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08 December 2011


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Edmund Amoye


At the least, I applaud Klout for trying to measure online influence. The mistakes that they make will be great resources for people a new generation of social media experts. Innovation is a process not a destination.

Courtney Shelton Hunt, PhD

Thanks for your comment, Edmund - I agree. I think that's a point many critics seem to forget. I'm not anti-Klout; I'm just keenly aware of its limitations and think no one should put much stock in it or any similar measure until their validity and reliability increase.


Good summary Courtney. I did sign on to Klout and Peer Index early out partly because my usual sense of curiosity left me wanting to see how they would develop and how better to get a feel for that than to see what shows up for myself. I only linked my Twitter and LinkedIn accounts as this was an experiment and I wanted to limit the amount of cross access provided. Peer Index was more puzzling than anything as it consistently show my 'influence' in topics that could not have reflected either of my accounts linked and no topics that would have seemed realistic. I did have some email exchanges with someone at Peer Index regarding this and they seemed interested in fixing this but they never quite got there. There was some improvement but the results still had my 'influence' showing on topics that I know little about and have not mentioned in those SN accounts. I still have the account but stopped looking at it a long time ago.

I recently cancelled my Klout account because since the changes they have suddenly started showing topics that I could not possibly have 'influence' in which were added to ones that did make sense. I also grew a little bored with the confirmation that the quantity of posts in either account appeared to be the basis of the numbers that showed up rather than quality and that isn't a factor that matters much when ones business is based on knowledge rather than consumables. I had added my Google+ account to Klout at one point but I rarely use that account so it should not have made a difference in my numbers but it seemed to. The other day I decided just to cancel it to stem the increase in emails Klout is sending out since the changes-I get enough emails as it is, and the ones from Klout were not providing value.

I do agree with you about the tone of the articles, I have followed quite a few and they are all pretty much along the same theme as well as the comments that follow. I find myself intrigued by the sameness of the articles-they seem oddly angry and unprofessional but there is a sense that they could well have been written as a group effort they are so similar in feel. The tone of several of the articles appears to indicate that the writers accepted the credibility of Klout at face value yet that leaves one wondering exactly how well-informed they are regarding the state of social networks today. Surely a knowledgeable person would understand upfront that these are experimental in nature and that there are several core difficulties in arriving at a realistic measurement of influence in the social network world. Just a few of which are the ability to create partial or completely false profiles, the ability to automate posts (remember the quantity versus quality point) and that it doesn't seem to differentiate brands from individuals.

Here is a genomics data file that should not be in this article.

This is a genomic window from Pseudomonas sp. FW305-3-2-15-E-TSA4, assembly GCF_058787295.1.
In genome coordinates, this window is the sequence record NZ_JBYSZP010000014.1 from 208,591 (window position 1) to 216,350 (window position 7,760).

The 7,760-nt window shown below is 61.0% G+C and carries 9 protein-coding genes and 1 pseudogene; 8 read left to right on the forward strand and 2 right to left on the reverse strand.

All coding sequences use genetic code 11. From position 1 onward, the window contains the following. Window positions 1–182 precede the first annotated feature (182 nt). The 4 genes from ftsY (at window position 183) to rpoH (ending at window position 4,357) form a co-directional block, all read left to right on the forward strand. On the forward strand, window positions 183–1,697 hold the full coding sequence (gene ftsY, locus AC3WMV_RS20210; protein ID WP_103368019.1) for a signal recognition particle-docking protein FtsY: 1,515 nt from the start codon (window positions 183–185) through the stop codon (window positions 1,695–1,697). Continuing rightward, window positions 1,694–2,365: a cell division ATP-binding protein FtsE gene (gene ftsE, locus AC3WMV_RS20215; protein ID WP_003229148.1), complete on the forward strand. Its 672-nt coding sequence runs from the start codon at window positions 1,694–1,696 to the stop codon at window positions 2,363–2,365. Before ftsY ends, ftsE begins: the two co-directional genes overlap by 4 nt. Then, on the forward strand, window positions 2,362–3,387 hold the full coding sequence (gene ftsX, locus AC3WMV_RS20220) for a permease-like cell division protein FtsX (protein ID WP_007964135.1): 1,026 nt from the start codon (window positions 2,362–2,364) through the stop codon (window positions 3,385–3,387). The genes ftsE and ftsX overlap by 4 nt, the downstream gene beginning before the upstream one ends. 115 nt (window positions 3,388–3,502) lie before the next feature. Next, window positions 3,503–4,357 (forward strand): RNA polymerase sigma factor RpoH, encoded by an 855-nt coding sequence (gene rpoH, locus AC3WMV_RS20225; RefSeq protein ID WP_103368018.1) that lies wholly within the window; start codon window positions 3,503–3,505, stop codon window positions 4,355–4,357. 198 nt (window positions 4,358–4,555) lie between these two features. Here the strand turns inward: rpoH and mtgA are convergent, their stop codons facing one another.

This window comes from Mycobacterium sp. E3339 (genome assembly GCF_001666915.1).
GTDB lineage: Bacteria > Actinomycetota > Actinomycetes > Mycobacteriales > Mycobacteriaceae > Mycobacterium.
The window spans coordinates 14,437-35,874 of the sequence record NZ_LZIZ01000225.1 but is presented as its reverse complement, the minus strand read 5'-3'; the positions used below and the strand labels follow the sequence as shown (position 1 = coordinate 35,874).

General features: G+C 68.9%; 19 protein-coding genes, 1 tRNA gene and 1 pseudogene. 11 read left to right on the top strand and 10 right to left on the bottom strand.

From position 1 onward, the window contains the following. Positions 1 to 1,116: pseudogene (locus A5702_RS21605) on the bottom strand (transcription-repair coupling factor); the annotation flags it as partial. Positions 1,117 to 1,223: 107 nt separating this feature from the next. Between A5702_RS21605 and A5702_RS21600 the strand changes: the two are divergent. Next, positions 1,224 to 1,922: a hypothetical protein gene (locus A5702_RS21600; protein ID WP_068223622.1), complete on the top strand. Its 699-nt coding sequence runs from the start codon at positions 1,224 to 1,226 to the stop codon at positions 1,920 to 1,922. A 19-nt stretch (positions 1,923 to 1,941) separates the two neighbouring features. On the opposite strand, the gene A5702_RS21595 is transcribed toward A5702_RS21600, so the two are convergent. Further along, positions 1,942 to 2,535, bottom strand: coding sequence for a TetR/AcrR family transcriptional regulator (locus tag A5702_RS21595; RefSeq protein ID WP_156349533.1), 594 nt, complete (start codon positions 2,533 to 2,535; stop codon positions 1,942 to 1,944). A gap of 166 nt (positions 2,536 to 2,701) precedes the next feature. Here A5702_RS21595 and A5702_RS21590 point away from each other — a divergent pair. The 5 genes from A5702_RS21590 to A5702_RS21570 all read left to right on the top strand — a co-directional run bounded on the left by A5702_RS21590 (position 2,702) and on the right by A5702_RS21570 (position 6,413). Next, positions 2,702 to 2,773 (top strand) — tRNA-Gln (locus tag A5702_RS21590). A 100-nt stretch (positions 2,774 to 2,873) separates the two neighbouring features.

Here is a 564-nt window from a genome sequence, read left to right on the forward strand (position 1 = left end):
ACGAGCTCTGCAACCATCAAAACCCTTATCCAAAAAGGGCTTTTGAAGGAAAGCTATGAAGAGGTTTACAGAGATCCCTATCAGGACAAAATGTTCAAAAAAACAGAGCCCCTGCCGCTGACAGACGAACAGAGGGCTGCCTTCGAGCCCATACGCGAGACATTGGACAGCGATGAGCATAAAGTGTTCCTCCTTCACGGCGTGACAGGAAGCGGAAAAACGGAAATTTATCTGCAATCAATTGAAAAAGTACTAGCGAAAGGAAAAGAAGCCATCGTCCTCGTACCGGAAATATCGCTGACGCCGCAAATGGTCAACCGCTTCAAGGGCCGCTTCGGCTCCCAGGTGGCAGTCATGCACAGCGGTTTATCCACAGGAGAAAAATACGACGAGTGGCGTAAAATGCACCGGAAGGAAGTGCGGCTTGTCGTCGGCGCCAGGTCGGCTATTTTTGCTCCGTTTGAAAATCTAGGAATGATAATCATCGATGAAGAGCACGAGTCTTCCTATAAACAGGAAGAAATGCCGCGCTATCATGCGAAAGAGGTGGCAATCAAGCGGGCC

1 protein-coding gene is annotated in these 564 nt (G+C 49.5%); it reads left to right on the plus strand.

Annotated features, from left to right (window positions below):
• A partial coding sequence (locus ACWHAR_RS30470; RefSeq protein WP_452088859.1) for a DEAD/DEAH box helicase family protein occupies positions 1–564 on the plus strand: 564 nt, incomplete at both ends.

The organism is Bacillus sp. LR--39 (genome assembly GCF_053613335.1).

Robert Keahey

Interesting post Courtney. I've followed Klout for quite some time now and have been pretty vocal about its shortcomings. Of course those shortcomings are in the eye of the beholder, as I have had some interesting discussions (debates) with colleagues on the relevancy and value of Klout and the other "influence" measuring sites/services you mentioned. Especially when the discussion centers around using Klout as a screening tool in the hiring process (see related threads over at Focus.com).

I have no problem with Klout measuring "activity", which to me is a relevant indicator of social/digital participation. But like you, I cannot see how that translates into "influence" - mainly because there is no way to link my activity to causing the people whom I supposedly "influence" to behave differently as a result of my actions.

On top of that I simply don't understand the context of Klout's scoring algorithms, even in the area of activity. To demonstrate my point I penned a post comparing my activity to a colleague's. You can read my "analysis" (I use that term loosely since there was little science behind it) at http://goo.gl/LGm7I I also penned another post a few months back on the notion of "meaningless indicators of performance" - http://goo.gl/jvVhe

Like many others, I follow Klout simply out of morbid curiosity at this point. I have "tweaked" numerous aspects of my social behavior to see if I can make some correlation between what I actually do and what Klout thinks I do. To date, I can see no validity in their algorithms. But, in the end, as I have said many times, even if their algorithms appeared to be valid, I would question a site that ties "influence" to "perks". One strange business model...

Courtney Shelton Hunt, PhD

Thanks for your thoughtful comments, Karin and Robert. I appreciate your insights, which continue to make me wonder how/why anyone would put much stock in these tools.

I activated my Klout account for the same reasons you did - curisoity and ongoing experimentation/study. I have chosen to keep it open, but I disconnected it from Facebook after I read about the issue with them creating automatically new accounts based on your friends. After I disconnected FB, my score dropped 20+ points!

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